The Tower Handbook

7.7: Finances

a: What does your tower need money for?

Running a tower costs money. You may receive some of this from the PCC, but there will still be other expenses. The sort of items you may need to pay for include:

b: Where does the money come from?

The most obvious sources are:

c: How much should we charge for weddings?

The fee is set by the church not you, but most church authorities will want it to be agreeable to you. Review the charge regularly with them, considering:

If you agree to change the fee, you may need to post date the change, since many churches have weddings booked months (or even years) ahead, and it would be unreasonable to increase the fee after they have agreed it with the couple.

d: How much of the wedding fees should go to tower funds?

In some towers all of it does and in others none does. Most towers are somewhere in between these extremes. If a lot goes into the funds, you will have plenty to spend either on worthy causes like restoration appeals or on running costs like outings. On the other hand, if all the wedding ringing is done by a small minority because the rest are always unavailable this can seem unfair. Many towers rely for much of the wedding ringing on their younger members, who are very appreciative of the extra pocket money. When you review the charge for the bells, also review how it is distributed. Your AGM is a good time to do this, with your members and the priest or warden there.

e: Should we set fixed fees for peals, quarters and visitors?

Views are strongly divided over this. Traditionally there were few set charges, but more towers now set them. Some feel this ensures a sensible fee is paid while others feel donations should be voluntary, in the spirit of ringing being a voluntary church activity. Yet others feel that a realistic fee for the use of such expensive equipment would be far higher than anyone would want to pay, and charging a lower fee would wrongly suggest that the cost had been covered.

Many visiting peal bands will ask what the fee is and if you are the person letting them in it can be embarrassing if you have never thought about it. Many people feel that tower donations should be higher than they often are. If you do start to charge fees, it must be with the agreement of the church authorities. Perhaps this is another topic for an AGM to consider.

f: Should we charge steeplage?

The idea of paying a fee for every practice you attend is another of those controversial issues. If you view ringing purely as a duty, then you may resent paying for it as well as giving up your time. If you see it as a pleasurable hobby, then you would expect to pay a significant fee for any other hobby, especially with an hour or two's use of such expensive equipment.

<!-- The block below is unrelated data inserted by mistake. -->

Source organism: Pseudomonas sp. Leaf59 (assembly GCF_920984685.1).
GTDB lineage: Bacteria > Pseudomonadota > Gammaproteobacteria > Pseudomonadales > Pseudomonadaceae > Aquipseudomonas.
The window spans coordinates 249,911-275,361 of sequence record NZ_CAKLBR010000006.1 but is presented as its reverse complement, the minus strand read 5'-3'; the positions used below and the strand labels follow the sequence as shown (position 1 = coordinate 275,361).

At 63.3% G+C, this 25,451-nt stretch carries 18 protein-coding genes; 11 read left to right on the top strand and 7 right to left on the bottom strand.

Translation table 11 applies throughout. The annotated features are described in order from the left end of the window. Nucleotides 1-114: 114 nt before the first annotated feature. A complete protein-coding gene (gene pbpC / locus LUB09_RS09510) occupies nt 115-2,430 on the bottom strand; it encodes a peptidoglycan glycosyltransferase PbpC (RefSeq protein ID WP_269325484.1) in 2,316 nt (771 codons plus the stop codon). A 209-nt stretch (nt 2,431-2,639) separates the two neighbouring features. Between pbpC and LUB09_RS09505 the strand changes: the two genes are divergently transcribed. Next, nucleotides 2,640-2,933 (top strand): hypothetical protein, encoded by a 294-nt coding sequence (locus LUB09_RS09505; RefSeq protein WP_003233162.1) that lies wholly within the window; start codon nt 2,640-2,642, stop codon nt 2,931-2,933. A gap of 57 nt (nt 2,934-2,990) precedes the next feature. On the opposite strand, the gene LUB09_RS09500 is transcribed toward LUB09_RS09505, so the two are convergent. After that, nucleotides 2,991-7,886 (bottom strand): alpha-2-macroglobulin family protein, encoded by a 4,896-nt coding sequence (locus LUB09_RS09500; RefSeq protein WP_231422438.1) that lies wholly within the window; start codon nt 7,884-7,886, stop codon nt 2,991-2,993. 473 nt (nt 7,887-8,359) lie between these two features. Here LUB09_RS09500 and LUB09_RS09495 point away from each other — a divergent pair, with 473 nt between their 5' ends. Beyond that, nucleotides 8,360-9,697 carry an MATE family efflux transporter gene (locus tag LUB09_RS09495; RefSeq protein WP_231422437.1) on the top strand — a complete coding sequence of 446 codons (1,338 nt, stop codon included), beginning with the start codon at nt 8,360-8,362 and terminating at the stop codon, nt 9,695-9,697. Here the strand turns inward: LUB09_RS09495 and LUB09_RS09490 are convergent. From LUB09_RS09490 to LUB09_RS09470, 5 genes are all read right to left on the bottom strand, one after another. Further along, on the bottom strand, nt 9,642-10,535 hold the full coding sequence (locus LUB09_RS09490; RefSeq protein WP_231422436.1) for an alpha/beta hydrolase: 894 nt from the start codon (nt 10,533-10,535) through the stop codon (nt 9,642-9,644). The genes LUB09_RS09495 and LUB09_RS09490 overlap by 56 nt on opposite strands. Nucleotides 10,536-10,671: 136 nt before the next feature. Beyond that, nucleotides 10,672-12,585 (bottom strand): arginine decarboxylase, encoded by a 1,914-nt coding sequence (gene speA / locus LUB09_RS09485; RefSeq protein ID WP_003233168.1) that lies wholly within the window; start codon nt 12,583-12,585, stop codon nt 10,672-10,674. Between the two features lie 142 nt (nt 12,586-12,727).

For most of us, ringing is both a pleasure and a duty. The choir and organist do not pay to sing and use the organ [69]. If you accept the concept of steeplage, what level do you charge? Another difficult question. If the charge is too high, will you deter people from attending the practice? And anyway is it right that those who support the practice should pay while those who don't bother should not? Some towers have a charity box to which ringers (including visitors) are encouraged but not compelled to contribute. Giving money to charity seems a less emotive issue.

g: Where should the money be kept?

Choose a bank or building society that offers you the access you need and a reasonable rate of interest. Some bands choose to keep their fund within the PCC's account. This can be inconvenient and it is probably better to have a separate account under your control. You may be required to provide full reports as annexes to the PCC accounts, especially if your church is registered as a charity. Make sure that your PCC treasurer is happy with the way you do things.

h: Who owns the money in tower funds?

This depends how the fund is set up. If the tower fund is a subdivision of the church accounts like the parish hall account or the maintenance account, then it is owned by the church. If the ringers' fund is a separate entity, it is effectively a 'club fund' where the members of the 'club' are the ringers and they collectively own the money. This situation is clearest where there is a proper constitution which will define such things, including what is to happen to the money in the (unlikely) event that the 'club' ceases to exist. See section 7.8 & section 7.9.

Even if your fund is separate, you will find there are some ties, especially if your PCC fund is registered as a charity. New rules for charities require them to submit more thorough accounts, including accounts for subsidiary activities. If your main source of income is wedding fees paid to you by the PCC and your main activity is in connection with the church, it would be hard to convince the charity commissioners that you were not such an activity. You do not need to give detailed accounts, just the main items. This does not imply PCC ownership, it is just a reporting requirement, but failure to comply could jeopardise the charity registration of your PCC.

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